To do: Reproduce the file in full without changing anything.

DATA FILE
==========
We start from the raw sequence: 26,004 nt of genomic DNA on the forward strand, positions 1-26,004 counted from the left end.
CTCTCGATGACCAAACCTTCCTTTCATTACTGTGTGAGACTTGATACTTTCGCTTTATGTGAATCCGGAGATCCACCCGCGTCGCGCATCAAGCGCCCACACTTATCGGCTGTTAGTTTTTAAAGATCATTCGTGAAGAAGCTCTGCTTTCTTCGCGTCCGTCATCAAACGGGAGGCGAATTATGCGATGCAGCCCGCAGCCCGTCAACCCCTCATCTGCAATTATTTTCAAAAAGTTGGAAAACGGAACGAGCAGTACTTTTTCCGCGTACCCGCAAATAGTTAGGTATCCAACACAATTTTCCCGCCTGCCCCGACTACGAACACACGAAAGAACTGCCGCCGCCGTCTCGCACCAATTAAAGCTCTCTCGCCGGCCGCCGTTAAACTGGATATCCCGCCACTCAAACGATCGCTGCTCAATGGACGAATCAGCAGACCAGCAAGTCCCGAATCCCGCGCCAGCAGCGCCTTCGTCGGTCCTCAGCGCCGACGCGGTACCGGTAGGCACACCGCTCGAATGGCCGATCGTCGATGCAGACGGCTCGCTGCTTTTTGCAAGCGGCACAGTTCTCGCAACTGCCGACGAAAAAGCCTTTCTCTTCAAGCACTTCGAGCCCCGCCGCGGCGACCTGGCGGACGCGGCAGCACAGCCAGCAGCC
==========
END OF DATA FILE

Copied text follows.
We start from the raw sequence: 26,004 nt of genomic DNA on the forward strand, positions 1-26,004 counted from the left end.
CTCTCGATGACCAAACCTTCCTTTCATTACTGTGTGAGACTTGATACTTTCGCTTTATGTGAATCCGGAGATCCACCCGCGTCGCGCATCAAGCGCCCACACTTATCGGCTGTTAGTTTTTAAAGATCATTCGTGAAGAAGCTCTGCTTTCTTCGCGTCCGTCATCAAACGGGAGGCGAATTATGCGATGCAGCCCGCAGCCCGTCAACCCCTCATCTGCAATTATTTTCAAAAAGTTGGAAAACGGAACGAGCAGTACTTTTTCCGCGTACCCGCAAATAGTTAGGTATCCAACACAATTTTCCCGCCTGCCCCGACTACGAACACACGAAAGAACTGCCGCCGCCGTCTCGCACCAATTAAAGCTCTCTCGCCGGCCGCCGTTAAACTGGATATCCCGCCACTCAAACGATCGCTGCTCAATGGACGAATCAGCAGACCAGCAAGTCCCGAATCCCGCGCCAGCAGCGCCTTCGTCGGTCCTCAGCGCCGACGCGGTACCGGTAGGCACACCGCTCGAATGGCCGATCGTCGATGCAGACGGCTCGCTGCTTTTTGCAAGCGGCACAGTTCTCGCAACTGCCGACGAAAAAGCCTTTCTCTTCAAGCACTTCGAGCCCCGCCGCGGCGACCTGGCGGACGCGGCAGCACAGCCAGCAGCC